This condition reflects the official status of the digital tool and the participation process. It concerns the embeddedness of the tool in the formal processes of decision-making is organised. By designing such a link, the participation process and its outputs are clearly connected to what politicians or policy-makers are addressing at that time. A link to the formal decision-making process might therefore be of vital importance for the impact of the participatory input. For example, Font et al. (2016) looked at proposals resulting from participatory processes in Spain by studying 611 proposals from 39 different processes. They found that ‘[…] the odds that a proposal emerging from a participatory budget or other permanent mechanisms (e.g. citizen councils) is fully implemented double those of proposals coming out from a case of strategic planning or other temporary processes’ (Font et al. 2016: 18).

A link to a formal process can be designed in several ways. It might be a policy or legal framework that prescribes what the participation process is about, its preconditions and how its results should be handled. An example of a prescription about how results should be handled is an obligation to provide adequate feedback on participative input. Such an obligation also creates pressure on the decisions to be taken, as it entails the acknowledgment of the participants as legitimate political actors (Badouard 2010). In Slovenia, proposals in Predlagam have to receive an official response from the competent authority of the government of the Republic of Slovenia, if at least 3% of the users active in the previous 30 days voted in favour of the proposal, and if there are more votes in favour than opposed. Official responses are also required in the cases of the Finnish and European Citizens’ Initiatives.

Almost all cases had some sort of formal link to the decision-making process. We therefore demarcated the condition ‘link to the formal policy or political process’, so that it must be clear which formal decision-making process it concerns: the link has to connect the participation process to, e.g. a specific policy document, specific public funds, a specific internal democratic party process or an election. This means that although the Finnish Citizen Initiative is legally embedded in the parliamentary decision-making process by an amendment to the Constitution which allows citizens’ initiatives to be submitted to Parliament, the participatory tool is meant to generate ideas for new policies and bills. Therefore, the tool does not link the citizens’ input to a specific existing formal decision-making process on a certain topic.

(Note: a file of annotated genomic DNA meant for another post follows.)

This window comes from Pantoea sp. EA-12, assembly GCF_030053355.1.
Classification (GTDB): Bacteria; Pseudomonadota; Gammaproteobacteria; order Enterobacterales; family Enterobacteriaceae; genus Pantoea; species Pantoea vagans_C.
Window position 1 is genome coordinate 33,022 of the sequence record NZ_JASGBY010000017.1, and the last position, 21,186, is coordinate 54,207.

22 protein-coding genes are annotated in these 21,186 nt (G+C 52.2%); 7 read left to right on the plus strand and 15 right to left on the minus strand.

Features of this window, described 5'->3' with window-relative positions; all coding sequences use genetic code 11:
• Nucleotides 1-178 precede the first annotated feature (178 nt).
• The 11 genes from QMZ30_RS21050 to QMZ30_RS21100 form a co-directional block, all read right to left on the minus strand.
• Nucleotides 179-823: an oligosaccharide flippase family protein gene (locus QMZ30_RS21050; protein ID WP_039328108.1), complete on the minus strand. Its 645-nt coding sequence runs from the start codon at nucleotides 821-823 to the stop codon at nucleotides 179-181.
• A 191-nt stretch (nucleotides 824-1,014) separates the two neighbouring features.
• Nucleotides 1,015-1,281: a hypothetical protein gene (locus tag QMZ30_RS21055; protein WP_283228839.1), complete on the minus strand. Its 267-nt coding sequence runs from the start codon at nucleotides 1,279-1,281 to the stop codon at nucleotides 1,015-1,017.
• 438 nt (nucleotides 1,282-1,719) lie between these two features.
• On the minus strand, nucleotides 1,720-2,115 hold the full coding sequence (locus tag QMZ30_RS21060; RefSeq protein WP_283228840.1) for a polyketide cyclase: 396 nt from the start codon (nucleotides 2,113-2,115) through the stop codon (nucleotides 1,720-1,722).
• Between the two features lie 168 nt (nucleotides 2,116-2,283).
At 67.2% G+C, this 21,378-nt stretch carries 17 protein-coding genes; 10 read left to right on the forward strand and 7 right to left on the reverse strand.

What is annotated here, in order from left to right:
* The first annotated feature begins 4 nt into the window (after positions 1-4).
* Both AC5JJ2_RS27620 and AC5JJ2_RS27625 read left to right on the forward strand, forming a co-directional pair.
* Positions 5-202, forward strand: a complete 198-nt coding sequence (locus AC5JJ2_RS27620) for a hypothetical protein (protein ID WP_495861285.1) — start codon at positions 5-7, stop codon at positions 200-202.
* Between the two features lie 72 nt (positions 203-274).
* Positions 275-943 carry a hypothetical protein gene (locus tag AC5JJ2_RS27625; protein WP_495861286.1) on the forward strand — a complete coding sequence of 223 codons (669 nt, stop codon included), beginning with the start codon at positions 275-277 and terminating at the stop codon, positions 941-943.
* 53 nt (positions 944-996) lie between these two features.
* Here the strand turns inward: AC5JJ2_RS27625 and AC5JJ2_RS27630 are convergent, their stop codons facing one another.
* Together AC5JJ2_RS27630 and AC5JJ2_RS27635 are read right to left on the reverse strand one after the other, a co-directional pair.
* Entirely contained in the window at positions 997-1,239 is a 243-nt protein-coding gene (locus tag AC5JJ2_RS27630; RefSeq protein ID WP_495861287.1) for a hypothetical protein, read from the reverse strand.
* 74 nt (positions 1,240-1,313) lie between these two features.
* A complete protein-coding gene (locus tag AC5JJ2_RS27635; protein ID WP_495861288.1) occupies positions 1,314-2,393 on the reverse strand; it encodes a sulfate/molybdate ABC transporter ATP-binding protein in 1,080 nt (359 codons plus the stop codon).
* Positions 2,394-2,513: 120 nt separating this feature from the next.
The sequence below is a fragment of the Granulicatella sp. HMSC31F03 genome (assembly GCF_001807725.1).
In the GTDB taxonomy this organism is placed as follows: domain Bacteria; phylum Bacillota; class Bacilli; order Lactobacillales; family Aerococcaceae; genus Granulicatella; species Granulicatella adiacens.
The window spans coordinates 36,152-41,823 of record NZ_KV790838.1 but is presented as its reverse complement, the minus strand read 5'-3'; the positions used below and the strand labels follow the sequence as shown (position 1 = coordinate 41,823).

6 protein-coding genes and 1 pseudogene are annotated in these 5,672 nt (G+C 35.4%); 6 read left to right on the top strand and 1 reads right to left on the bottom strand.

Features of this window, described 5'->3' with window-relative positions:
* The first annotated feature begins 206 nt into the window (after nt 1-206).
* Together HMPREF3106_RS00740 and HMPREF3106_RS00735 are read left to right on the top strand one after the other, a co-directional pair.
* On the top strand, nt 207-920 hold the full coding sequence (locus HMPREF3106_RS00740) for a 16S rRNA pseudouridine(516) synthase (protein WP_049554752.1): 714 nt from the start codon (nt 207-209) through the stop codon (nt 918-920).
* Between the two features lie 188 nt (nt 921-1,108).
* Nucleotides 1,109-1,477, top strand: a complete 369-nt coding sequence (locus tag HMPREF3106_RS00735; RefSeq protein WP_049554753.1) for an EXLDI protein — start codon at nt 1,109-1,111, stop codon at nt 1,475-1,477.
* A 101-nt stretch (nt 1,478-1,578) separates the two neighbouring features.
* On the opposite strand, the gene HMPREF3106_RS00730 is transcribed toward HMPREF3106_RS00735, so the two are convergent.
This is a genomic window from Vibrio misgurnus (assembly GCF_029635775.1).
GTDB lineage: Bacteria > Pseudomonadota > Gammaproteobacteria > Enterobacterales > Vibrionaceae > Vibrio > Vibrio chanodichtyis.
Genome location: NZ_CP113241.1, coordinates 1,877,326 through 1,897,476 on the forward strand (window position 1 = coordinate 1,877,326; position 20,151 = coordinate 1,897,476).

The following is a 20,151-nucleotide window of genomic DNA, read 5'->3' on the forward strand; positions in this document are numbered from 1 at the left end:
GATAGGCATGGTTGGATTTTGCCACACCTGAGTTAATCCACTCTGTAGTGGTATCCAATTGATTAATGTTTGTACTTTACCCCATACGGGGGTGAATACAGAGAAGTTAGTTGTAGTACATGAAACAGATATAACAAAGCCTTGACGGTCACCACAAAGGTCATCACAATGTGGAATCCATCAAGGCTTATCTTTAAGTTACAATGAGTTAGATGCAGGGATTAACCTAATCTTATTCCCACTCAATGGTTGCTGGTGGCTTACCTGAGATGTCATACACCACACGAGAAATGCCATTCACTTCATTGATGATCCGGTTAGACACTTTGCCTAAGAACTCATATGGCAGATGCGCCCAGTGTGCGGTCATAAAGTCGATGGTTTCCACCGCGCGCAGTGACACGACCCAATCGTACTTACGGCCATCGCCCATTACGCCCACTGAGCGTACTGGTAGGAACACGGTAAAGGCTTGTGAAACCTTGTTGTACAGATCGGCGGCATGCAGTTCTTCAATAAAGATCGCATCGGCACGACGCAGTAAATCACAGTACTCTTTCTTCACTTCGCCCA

A carefully designed link facilitates the political uptake of a proposal, request, or any other input from citizens. A link to the formal decision-making process does not necessarily signify that the outcomes of the e-participation initiative are legally binding. In fact, generally this is not the case. In the Berlin-Lichtenberg case, it is written in the ‘Rahmenkonzeption’ that citizens can suggest and discuss how public money should be spent, but that politicians will decide which suggestion will be included in the budget plan (Bezirksamt Lichtenberg von Berlin 2008).

We discerned two types of links, on the basis of their different roles in the policy cycle:

  1. (a)

    Link to a formal currently existing agenda-setting process (10 of the 22 cases score positively);

  2. (b)

    Link to a formal currently existing policy or political decision-making process (15 of the 22 cases score positively).

The cases score positively on either of these two conditions when the link facilitates the input of the participants to be taken up in one or both of these phases of the policy cycle. The cases that score negatively on condition (a) (agenda-setting process) are cases like the Dutch e-petition case, or the Slovenian Predlagam case, or the European cases ECI and ECC09. Positive scores are assigned to participatory budgeting cases (established link to existing political discussions about budgets) and political parties’ cases (established link to the political agenda of the parties in question). More cases score positively on condition b than a. This is because some of the tools are just not agenda-setting tools, such as the e-voting cases and Belo Horizonte.

2.3 Sustainability

The sustainability of a digital participation tool was characterised by whether or not provisions for the future, like maintenance and improvement or expansion of the tool, are taken. For example, were user experiences used to improve the tool? This condition is taken from a study by Panopoulou et al. (2014) which attempted to determine the success factors for e-participatory projects, based on reviewed literature on e-government and e-participation success and on a survey of practitioners across Europe.